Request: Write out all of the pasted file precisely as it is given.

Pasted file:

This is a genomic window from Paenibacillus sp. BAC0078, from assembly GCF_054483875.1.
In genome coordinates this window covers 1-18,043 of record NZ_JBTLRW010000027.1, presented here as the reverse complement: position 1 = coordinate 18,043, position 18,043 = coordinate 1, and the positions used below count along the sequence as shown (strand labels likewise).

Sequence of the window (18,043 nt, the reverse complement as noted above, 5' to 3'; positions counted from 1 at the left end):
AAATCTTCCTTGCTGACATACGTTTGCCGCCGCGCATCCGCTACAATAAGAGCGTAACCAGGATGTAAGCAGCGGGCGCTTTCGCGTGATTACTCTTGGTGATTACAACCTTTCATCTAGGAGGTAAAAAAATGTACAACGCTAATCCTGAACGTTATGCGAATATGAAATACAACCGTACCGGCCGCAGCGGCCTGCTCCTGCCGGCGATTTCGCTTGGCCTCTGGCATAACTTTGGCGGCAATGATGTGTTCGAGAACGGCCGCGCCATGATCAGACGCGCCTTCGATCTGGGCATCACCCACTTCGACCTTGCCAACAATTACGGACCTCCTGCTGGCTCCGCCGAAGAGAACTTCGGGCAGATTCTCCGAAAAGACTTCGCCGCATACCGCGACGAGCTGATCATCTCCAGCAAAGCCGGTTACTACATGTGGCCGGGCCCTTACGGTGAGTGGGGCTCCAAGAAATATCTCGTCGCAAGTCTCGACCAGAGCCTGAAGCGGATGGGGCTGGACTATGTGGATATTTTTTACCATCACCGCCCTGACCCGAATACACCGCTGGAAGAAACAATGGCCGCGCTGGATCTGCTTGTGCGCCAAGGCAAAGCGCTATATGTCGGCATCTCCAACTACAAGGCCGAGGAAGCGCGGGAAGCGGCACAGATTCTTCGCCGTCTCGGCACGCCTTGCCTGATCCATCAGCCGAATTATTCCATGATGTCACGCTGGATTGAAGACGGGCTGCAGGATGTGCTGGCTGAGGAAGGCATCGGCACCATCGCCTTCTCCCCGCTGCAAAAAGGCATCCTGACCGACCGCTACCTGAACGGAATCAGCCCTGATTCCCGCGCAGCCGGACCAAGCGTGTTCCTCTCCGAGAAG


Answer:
This is a genomic window from Paenibacillus sp. BAC0078, from assembly GCF_054483875.1.
In genome coordinates this window covers 1-18,043 of record NZ_JBTLRW010000027.1, presented here as the reverse complement: position 1 = coordinate 18,043, position 18,043 = coordinate 1, and the positions used below count along the sequence as shown (strand labels likewise).

Sequence of the window (18,043 nt, the reverse complement as noted above, 5' to 3'; positions counted from 1 at the left end):
AAATCTTCCTTGCTGACATACGTTTGCCGCCGCGCATCCGCTACAATAAGAGCGTAACCAGGATGTAAGCAGCGGGCGCTTTCGCGTGATTACTCTTGGTGATTACAACCTTTCATCTAGGAGGTAAAAAAATGTACAACGCTAATCCTGAACGTTATGCGAATATGAAATACAACCGTACCGGCCGCAGCGGCCTGCTCCTGCCGGCGATTTCGCTTGGCCTCTGGCATAACTTTGGCGGCAATGATGTGTTCGAGAACGGCCGCGCCATGATCAGACGCGCCTTCGATCTGGGCATCACCCACTTCGACCTTGCCAACAATTACGGACCTCCTGCTGGCTCCGCCGAAGAGAACTTCGGGCAGATTCTCCGAAAAGACTTCGCCGCATACCGCGACGAGCTGATCATCTCCAGCAAAGCCGGTTACTACATGTGGCCGGGCCCTTACGGTGAGTGGGGCTCCAAGAAATATCTCGTCGCAAGTCTCGACCAGAGCCTGAAGCGGATGGGGCTGGACTATGTGGATATTTTTTACCATCACCGCCCTGACCCGAATACACCGCTGGAAGAAACAATGGCCGCGCTGGATCTGCTTGTGCGCCAAGGCAAAGCGCTATATGTCGGCATCTCCAACTACAAGGCCGAGGAAGCGCGGGAAGCGGCACAGATTCTTCGCCGTCTCGGCACGCCTTGCCTGATCCATCAGCCGAATTATTCCATGATGTCACGCTGGATTGAAGACGGGCTGCAGGATGTGCTGGCTGAGGAAGGCATCGGCACCATCGCCTTCTCCCCGCTGCAAAAAGGCATCCTGACCGACCGCTACCTGAACGGAATCAGCCCTGATTCCCGCGCAGCCGGACCAAGCGTGTTCCTCTCCGAGAAG